How to Choose the Healthiest Ready-Meal

How to choose a healthy ready meal

Healthy eating isn’t black and white. It isn’t the same thing to each person and it certainly isn’t a one size fits all approach. As part of my dietetics degree course we are taught not to make too many changes to a patient’s diet all at once, and to assess their ‘readiness to change’ before making alterations and suggestions. Furthermore, we also adapt the approach that there is a good, better, best scenario for each patient.

For example, it’s good if a patient can cut down their saturated fat intake, it’s better if they can do this and increase their fruit and veg intake, it’s best if they can eat over 5 pieces of different fruit and vegetables a day, eat oily fish twice a week and reduce their total sat fat intake.

How to choose a healthy ready meal

How to choose a healthy ready meal

We set ourselves up to fail by thinking we have to make ALL THE CHANGES, rather than focusing on one or two. Or making the good decision when faced in a tricky situation.

This is how I feel about ready meals. They’re not an everyday solution, but a great stop gap when you need them.

We have an image in our heads that ready meals are all bad for us, full of hidden fat and sugar, stodgy microwave meals with no nutritional value. That simply isn’t the case anymore (thankfully for those of us that have ever been too tired/bored/hungry to cook and want something comforting in minutes).

**Full disclosure, this post is sponsored by Asda but I’m trying to share some of the advice I’ve learned as part of my dietetics degree to help you make an informed choice no matter which supermarket you choose to shop in/find yourself in when experiencing post workout HANGER**

How to choose a healthy ready meal

Firstly, check out the traffic light system on the front of the pack. This is the perfect way to see at a glance the rough nutritional profile of the meal. Ideally you want them to be all green fronted showing that they’re low in fat, saturated fat, salt, and sugar. You can see above the profile of one of the High in Protein ready meals and apart from the salt content (which ideally would be green too, as at 1.4g they’re at the higher level of amber -over 1.5g would take it to red!) all the rest are green. Due to the highish salt levels in most ready meals, it’s a good idea to limit your salt intake for the rest of the day. Ideally a healthy adult should consume less than 6g per day.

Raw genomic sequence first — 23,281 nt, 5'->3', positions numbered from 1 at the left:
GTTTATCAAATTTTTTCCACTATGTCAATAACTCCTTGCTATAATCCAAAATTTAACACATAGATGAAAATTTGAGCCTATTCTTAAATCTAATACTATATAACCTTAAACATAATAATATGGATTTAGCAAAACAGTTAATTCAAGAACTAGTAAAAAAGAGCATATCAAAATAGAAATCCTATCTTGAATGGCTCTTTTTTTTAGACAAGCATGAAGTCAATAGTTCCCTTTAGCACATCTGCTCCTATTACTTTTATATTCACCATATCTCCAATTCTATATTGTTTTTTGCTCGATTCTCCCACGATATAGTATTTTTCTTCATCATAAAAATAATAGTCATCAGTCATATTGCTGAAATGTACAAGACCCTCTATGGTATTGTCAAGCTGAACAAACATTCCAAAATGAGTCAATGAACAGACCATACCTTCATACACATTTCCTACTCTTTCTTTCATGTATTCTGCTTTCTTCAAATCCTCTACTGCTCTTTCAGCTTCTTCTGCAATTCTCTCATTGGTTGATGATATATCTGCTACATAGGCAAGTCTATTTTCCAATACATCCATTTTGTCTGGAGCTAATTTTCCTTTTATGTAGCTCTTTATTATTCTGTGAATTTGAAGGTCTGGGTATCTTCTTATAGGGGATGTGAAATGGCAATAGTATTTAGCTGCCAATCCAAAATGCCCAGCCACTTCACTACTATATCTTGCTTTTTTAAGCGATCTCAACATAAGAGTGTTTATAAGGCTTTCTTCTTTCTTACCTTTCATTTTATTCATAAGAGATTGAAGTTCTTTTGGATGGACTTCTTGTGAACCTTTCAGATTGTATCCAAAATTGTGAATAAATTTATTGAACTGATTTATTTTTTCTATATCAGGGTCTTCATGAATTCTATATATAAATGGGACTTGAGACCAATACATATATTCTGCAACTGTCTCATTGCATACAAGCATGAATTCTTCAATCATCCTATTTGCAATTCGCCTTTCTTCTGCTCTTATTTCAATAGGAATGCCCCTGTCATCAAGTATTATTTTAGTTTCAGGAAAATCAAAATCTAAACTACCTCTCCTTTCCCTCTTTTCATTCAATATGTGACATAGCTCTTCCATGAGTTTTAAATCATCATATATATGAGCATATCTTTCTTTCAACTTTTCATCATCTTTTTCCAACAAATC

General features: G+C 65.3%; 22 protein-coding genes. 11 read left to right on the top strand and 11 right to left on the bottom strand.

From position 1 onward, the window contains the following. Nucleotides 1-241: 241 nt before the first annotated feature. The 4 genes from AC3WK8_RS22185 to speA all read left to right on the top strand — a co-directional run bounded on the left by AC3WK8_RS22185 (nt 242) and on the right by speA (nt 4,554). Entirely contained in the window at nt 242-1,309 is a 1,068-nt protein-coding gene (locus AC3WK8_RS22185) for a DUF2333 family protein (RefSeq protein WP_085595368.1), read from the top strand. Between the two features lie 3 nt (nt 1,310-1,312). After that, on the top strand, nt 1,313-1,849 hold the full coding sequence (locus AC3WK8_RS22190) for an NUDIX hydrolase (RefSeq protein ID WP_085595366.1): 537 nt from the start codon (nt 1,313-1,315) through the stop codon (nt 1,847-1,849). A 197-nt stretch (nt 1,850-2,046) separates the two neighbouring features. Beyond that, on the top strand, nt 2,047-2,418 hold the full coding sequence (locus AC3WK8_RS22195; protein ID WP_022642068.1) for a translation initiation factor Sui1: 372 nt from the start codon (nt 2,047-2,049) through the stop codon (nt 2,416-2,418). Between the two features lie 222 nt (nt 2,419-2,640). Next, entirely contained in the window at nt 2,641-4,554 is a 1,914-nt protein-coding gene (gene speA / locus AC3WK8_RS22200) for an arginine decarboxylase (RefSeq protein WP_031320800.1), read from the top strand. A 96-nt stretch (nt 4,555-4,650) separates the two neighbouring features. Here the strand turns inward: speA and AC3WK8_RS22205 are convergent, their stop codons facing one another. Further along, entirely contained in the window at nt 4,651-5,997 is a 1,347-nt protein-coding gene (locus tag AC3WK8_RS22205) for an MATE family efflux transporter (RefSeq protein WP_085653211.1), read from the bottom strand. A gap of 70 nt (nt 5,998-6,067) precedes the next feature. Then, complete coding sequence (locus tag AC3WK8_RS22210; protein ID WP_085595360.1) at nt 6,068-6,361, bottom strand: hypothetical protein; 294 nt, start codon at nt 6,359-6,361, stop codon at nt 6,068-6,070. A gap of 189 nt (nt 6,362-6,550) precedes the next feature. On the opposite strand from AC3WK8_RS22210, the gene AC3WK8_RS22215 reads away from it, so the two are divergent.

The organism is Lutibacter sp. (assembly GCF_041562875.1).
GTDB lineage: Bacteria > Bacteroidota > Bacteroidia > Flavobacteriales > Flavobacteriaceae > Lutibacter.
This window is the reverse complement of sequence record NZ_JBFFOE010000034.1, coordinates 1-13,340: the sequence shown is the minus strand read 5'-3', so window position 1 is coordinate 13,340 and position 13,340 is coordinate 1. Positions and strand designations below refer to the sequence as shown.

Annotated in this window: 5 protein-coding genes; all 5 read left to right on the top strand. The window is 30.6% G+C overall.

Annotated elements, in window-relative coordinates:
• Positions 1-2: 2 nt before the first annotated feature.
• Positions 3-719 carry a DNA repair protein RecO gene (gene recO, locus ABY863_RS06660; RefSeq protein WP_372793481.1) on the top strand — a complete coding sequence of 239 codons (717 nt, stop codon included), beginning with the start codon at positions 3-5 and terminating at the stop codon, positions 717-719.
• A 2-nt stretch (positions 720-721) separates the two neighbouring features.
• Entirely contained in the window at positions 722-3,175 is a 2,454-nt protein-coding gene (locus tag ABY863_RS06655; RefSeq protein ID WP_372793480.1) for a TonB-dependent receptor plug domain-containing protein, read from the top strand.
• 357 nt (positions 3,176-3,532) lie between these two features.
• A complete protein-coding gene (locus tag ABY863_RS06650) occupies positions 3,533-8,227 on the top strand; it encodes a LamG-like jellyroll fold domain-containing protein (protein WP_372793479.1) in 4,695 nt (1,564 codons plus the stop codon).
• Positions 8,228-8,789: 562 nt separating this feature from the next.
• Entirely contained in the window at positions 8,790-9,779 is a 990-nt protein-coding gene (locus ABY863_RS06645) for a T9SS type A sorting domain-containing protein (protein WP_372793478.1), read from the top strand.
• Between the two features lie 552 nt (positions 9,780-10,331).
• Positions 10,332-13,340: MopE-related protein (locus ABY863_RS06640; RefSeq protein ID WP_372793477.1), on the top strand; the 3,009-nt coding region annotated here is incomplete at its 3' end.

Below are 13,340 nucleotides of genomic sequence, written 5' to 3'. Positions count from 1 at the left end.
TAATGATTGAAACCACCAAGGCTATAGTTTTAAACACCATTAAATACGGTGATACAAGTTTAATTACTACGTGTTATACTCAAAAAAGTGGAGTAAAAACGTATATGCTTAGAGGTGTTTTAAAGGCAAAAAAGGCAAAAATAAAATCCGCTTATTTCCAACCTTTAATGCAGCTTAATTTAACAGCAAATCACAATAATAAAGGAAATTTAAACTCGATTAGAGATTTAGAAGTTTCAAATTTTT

Additionally, make sure to look at whether the nutritional information is per 100g or per meal (and how many servings there are in the meal). I often end up eating 2-3 servings of something and so a meal or food item that looked pretty healthy from the packaging, actually isn’t.

How to choose a healthy ready meal

Opt for a lean protein such as chicken, salmon, prawns, or tofu. I was recently sent three of the new ready meals from Asda’s High in Protein, all of which were based around a lean meat source; High-in Protein Thai Green Chicken Curry & Rice, High-in Protein Wild Salmon & Mixed Bean Rice · High-in Protein Moroccan Chicken & Butternut Squash Falafels. They were also all under 500 calories. High protein meals help keep you fuller for longer as it takes the body more energy to metabolise protein macronutrients than fat and carbohydrate, plus protein is necessary for muscle building and recovery post workout.